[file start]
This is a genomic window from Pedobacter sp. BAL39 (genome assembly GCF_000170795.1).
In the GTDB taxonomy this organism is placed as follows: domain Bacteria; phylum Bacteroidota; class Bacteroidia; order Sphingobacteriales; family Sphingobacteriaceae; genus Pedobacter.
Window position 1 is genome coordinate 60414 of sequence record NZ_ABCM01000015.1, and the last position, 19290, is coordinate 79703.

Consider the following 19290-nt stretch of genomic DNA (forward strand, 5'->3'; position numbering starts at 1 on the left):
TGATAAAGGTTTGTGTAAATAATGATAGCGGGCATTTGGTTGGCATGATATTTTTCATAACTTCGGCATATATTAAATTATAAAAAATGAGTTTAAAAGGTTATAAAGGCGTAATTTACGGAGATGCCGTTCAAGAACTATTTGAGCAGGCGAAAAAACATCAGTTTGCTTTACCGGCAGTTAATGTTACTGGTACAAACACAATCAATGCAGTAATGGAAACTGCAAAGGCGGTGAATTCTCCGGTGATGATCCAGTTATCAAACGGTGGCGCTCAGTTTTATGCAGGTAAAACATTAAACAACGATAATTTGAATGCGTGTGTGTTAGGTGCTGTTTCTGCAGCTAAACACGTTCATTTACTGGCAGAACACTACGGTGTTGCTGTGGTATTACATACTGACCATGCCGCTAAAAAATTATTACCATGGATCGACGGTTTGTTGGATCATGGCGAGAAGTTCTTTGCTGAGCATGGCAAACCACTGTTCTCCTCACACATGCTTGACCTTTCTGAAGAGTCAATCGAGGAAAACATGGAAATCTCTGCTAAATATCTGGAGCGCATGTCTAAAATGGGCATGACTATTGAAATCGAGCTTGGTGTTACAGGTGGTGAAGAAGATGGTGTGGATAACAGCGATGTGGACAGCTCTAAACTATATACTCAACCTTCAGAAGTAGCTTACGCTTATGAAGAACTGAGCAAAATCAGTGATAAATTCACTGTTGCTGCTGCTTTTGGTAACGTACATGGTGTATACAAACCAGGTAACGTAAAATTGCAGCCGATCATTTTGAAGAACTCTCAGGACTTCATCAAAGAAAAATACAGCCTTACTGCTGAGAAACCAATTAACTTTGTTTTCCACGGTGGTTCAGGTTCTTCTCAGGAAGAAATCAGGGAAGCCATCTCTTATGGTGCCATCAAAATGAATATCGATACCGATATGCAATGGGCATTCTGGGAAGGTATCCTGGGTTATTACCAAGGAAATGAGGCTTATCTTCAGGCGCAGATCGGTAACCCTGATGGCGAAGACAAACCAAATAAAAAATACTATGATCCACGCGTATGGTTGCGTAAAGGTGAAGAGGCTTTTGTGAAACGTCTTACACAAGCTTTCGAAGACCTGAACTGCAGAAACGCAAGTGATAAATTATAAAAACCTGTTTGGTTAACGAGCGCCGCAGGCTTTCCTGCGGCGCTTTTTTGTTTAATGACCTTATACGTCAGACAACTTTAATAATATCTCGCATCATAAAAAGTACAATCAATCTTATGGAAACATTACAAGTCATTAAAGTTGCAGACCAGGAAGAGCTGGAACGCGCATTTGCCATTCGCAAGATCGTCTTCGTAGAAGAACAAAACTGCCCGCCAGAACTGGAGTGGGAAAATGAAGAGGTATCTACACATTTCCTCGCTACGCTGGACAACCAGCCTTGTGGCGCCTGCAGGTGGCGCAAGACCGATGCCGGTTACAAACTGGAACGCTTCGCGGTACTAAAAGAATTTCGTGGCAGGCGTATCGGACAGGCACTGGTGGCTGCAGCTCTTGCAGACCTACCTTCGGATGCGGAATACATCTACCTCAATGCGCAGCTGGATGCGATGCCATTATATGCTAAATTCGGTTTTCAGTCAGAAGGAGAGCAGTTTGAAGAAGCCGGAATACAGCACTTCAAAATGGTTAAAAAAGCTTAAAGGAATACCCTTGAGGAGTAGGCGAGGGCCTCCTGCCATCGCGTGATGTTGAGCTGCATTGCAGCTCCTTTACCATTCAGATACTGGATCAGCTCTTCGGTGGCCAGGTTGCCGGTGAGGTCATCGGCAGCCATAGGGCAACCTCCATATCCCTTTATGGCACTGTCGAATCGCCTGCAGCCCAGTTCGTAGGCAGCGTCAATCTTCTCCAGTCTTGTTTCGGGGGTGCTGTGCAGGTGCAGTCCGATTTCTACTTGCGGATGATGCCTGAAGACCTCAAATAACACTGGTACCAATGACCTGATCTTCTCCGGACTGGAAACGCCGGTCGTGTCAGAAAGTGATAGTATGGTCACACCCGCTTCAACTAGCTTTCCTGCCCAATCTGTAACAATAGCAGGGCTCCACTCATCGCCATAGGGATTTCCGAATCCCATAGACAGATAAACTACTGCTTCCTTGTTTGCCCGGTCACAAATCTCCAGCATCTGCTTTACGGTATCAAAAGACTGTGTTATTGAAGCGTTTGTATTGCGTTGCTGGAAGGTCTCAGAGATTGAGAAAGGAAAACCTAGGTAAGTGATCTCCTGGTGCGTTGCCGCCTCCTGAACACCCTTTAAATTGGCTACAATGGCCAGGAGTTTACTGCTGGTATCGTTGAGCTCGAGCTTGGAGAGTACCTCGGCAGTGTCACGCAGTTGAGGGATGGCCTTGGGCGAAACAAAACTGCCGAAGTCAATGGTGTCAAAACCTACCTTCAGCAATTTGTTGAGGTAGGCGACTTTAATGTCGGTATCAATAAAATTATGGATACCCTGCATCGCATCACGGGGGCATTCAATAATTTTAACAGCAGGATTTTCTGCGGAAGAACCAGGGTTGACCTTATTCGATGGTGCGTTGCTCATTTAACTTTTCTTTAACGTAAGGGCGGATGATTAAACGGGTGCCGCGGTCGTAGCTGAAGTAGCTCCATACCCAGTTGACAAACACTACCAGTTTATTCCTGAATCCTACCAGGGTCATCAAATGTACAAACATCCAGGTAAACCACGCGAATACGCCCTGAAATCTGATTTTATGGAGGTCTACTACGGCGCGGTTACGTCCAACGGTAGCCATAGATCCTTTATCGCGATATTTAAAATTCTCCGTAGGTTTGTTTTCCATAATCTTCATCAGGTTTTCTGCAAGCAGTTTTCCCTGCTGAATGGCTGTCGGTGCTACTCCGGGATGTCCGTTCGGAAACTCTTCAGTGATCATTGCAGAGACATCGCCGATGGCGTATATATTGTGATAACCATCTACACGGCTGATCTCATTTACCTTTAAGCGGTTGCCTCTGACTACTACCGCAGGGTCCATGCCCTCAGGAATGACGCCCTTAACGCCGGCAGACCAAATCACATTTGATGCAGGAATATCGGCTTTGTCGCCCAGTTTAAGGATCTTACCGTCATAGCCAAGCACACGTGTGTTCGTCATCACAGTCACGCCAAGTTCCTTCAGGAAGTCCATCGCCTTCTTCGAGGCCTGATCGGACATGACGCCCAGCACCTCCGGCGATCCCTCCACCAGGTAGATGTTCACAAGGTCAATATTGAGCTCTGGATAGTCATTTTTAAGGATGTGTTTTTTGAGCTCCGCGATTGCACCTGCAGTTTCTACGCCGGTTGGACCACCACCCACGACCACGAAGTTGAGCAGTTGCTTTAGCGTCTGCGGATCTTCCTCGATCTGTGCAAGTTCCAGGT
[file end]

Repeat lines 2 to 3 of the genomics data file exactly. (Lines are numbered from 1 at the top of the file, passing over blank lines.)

In the GTDB taxonomy this organism is placed as follows: domain Bacteria; phylum Bacteroidota; class Bacteroidia; order Sphingobacteriales; family Sphingobacteriaceae; genus Pedobacter.
Window position 1 is genome coordinate 60414 of sequence record NZ_ABCM01000015.1, and the last position, 19290, is coordinate 79703.